Astronomers using the James Webb Space Telescope (JWST) have found three tiny galaxies that might have helped to trigger one of the greatest remodels in cosmic history.
The findings, presented at a meeting of the American Astronomical Society (AAS) in Seattle, Washington, and published last week1, could explain reionization — the period when harsh radiation tore apart a ‘fog’ of hydrogen atoms hanging over the Universe, rendering stars and galaxies visible for the first time.
A cosmic blackout
In the immediate aftermath of the Big Bang, the Universe was blindingly bright. The residual heat was so great that electrons could not join with protons to form atoms. Instead, the Universe was a seething plasma — a dense glowing gas of electrically charged (or ionized) particles that scattered light, much like a fluorescent light bulb.
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After about 380,000 years, the expanding Universe had cooled enough for hydrogen atoms to form. Some of those atoms eventually coalesced into the first stars and galaxies. But the surrounding blanket of hydrogen absorbed their light — similar to how a thick fog can block a vehicle’s headlights.
Eventually, this cosmic dark age ended. Energetic radiation broke the intergalactic hydrogen atoms apart — turning them back into lone protons and electrons — in a process called reionization. But ionizing all of the matter between galaxies would take a vast amount of energy, and astronomers have long argued over the exact driver. Perhaps it was starlight from the earliest galaxies. Or maybe the event was caused by supermassive black holes — which tug matter towards them and heat it up.
“One of the big cosmological questions is, what is the cause of reionization?” says Trinh Thuan, an astronomer at the University of Virginia in Charlottesville.
On 11 July 2022 — about six months after JWST launched — the observatory delivered the deepest and sharpest image of the distant Universe yet seen. The image, which centres on a galaxy cluster called SMACS 0723, contains thousands of galaxies fainter than any seen before. JWST could capture it because it analyses infrared light; as the Universe expands, its most distant galaxies appear to shift out of the visible part of the electromagnetic spectrum and into the infrared. Of the thousands of galaxies in the SMACS 0723 image, researchers decided to make follow-up spectroscopic observations of three that looked as though they might be especially far away.
But when James Rhoads, an astronomer at the NASA Goddard Space Flight Center in Greenbelt, Maryland, and his colleagues first saw the trio’s spectra, they realized that the galaxies looked like objects normally found nearby. They had an uncanny resemblance to ‘green pea’ galaxies, oddities first spotted by a citizen-science project called Galaxy Zoo and reported2 in 2009.
Green pea galaxies were named because of their colour and small size. They are just 5% of the size of the Milky Way, and 1% of the mass. But don’t let their small size fool you: they churn out stars at an enormous rate — roughly 100 times as fast as astronomers would expect, given their mass. They also seem to contain relatively few heavy elements. Their greenish hue comes from the glow of ionized oxygen (a relatively light element) heated by newborn stars.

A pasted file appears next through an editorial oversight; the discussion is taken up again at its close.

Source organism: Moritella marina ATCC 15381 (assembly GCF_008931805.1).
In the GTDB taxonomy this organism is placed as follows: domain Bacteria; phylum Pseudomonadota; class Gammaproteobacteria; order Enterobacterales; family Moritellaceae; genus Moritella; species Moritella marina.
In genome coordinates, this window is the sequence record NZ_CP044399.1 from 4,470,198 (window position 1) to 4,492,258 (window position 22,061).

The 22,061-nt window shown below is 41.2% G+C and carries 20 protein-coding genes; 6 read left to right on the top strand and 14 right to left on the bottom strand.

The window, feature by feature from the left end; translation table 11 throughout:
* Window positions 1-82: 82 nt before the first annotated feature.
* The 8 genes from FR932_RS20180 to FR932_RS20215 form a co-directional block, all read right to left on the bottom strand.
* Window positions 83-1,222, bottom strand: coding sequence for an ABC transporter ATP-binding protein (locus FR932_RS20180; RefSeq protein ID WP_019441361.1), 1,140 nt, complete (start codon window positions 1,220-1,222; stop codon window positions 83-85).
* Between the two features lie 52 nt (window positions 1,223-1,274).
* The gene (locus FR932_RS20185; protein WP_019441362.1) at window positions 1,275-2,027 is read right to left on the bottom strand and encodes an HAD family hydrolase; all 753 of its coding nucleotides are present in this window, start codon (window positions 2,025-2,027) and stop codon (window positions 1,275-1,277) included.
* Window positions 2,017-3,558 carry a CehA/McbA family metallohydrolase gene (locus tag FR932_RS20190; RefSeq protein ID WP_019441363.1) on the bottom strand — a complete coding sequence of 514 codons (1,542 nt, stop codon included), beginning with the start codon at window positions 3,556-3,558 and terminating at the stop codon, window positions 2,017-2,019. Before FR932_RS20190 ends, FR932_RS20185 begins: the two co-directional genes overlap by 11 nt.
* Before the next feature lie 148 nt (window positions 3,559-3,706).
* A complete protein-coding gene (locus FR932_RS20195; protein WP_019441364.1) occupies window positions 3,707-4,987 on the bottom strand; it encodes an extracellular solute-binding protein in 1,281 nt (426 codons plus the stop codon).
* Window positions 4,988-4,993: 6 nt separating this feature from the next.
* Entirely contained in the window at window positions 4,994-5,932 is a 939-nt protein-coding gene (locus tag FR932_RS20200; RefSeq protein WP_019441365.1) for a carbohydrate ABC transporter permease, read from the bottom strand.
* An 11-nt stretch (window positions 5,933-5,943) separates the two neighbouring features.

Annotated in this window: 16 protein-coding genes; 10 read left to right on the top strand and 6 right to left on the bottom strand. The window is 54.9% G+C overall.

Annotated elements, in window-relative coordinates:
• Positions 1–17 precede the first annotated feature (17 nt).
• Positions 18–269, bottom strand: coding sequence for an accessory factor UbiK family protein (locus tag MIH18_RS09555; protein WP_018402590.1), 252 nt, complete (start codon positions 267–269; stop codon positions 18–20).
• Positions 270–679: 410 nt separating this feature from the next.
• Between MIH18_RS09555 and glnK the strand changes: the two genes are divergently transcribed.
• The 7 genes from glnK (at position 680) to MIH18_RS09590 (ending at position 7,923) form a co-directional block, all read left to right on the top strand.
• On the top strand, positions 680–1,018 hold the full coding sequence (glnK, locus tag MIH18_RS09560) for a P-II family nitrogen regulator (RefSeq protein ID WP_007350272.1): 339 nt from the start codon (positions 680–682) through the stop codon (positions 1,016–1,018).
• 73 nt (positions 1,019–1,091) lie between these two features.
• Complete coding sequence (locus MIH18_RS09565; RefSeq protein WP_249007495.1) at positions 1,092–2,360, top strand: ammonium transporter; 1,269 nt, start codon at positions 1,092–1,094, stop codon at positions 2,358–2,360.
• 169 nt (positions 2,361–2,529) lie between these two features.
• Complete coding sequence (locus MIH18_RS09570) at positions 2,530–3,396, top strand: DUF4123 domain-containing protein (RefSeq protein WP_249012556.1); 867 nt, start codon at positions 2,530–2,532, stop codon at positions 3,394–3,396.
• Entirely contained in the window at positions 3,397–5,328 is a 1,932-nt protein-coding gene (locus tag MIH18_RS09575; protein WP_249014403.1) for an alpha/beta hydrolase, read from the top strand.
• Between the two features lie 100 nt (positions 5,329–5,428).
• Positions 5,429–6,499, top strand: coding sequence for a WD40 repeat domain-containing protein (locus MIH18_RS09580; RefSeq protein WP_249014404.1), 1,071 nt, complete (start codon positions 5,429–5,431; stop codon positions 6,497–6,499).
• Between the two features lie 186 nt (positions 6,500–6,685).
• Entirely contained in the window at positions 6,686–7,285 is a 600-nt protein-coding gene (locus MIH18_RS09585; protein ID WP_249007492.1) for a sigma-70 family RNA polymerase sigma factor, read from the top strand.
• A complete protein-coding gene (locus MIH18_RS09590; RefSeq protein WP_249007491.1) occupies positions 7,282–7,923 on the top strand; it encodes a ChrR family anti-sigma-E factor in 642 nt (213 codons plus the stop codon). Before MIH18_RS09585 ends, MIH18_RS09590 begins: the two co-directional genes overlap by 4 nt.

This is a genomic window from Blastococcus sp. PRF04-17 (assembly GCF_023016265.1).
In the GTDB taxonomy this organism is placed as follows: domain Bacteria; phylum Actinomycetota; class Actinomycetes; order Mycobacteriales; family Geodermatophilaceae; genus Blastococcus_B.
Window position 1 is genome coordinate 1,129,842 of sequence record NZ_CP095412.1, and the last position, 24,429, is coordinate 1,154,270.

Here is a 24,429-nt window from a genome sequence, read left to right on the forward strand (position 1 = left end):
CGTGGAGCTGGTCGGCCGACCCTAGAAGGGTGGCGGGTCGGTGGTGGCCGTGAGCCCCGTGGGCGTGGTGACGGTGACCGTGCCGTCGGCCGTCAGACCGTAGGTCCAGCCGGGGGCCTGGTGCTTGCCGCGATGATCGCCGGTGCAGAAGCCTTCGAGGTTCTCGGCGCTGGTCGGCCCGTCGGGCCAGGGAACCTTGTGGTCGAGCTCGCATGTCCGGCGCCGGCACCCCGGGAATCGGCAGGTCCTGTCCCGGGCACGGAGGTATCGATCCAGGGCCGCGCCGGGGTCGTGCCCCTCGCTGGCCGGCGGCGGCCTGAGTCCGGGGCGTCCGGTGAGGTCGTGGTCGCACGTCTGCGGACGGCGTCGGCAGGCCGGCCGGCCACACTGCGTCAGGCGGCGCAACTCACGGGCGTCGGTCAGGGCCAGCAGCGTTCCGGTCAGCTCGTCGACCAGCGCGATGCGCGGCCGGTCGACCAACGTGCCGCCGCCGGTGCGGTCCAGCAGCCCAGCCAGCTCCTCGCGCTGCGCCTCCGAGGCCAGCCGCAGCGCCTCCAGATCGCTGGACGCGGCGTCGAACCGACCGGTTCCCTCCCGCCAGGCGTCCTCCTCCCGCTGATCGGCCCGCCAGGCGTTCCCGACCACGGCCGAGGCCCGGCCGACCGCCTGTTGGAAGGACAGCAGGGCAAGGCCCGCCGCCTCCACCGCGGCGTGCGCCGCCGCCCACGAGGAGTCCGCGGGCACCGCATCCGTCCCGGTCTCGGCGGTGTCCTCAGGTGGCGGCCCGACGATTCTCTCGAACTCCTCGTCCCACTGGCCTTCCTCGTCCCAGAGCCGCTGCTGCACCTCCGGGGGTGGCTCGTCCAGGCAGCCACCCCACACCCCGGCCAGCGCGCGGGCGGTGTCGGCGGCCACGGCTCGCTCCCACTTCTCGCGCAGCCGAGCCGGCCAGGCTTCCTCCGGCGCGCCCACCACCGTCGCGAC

Green peas have fascinated astronomers because, even though they have been observed only in the nearby Universe, their properties resemble those expected for early galaxies. The first galaxies, for example, are thought to contain only light elements because heavy elements need time to form. Sangeeta Malhotra, an astronomer at Goddard Space Flight Center, joked at the AAS meeting on 12 January that they are “Peter Pan galaxies” because they haven’t matured.
This is why Rhoads, Malhotra and their colleagues were excited by the spectra of the trio of galaxies analysed by JWST — the galaxies are from the early cosmos but resemble nearby green peas. “We knew they looked like green-pea spectra the minute we saw them,” Rhoads told Nature.
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Like green peas, the trio are small and have strong emission spectra — meaning they also churn out stars quickly. Similarly, they are low in elements heavier than hydrogen and helium. In fact, the most distant of the three contains roughly 2% as much oxygen as the Milky Way. That’s possibly the lowest amount of oxygen seen in a galaxy yet.
Thuan says he was “amazed” to see the similarity between the spectra that JWST took of these galaxies and those of green peas, which he has long studied.
There is little doubt that they are the same type of object. Before JWST, researchers had measured green peas from ten billion years after the Big Bang, says Daniel Schaerer, an astronomer at the University of Geneva in Switzerland. “And now suddenly we can do the same thing — but just 700 million years after the Big Bang. It’s completely mind-boggling.”
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Another reason for excitement dates back to 2016, when astronomers including Thuan reported a green pea sending droves of ionizing photons into the intergalactic medium3. Most galaxies observed in the nearby Universe don’t do this. With so many stars in such a small volume, green peas might be able to punch channels through the interstellar medium, creating an escape route for energetic radiation.
That could mean that objects like the trio from the early Universe produced the energy required to free the cosmos from its dark age. For Thuan, the results are convincing. “Now I really do think that these star-forming dwarf galaxies are the agent of reionization,” he says.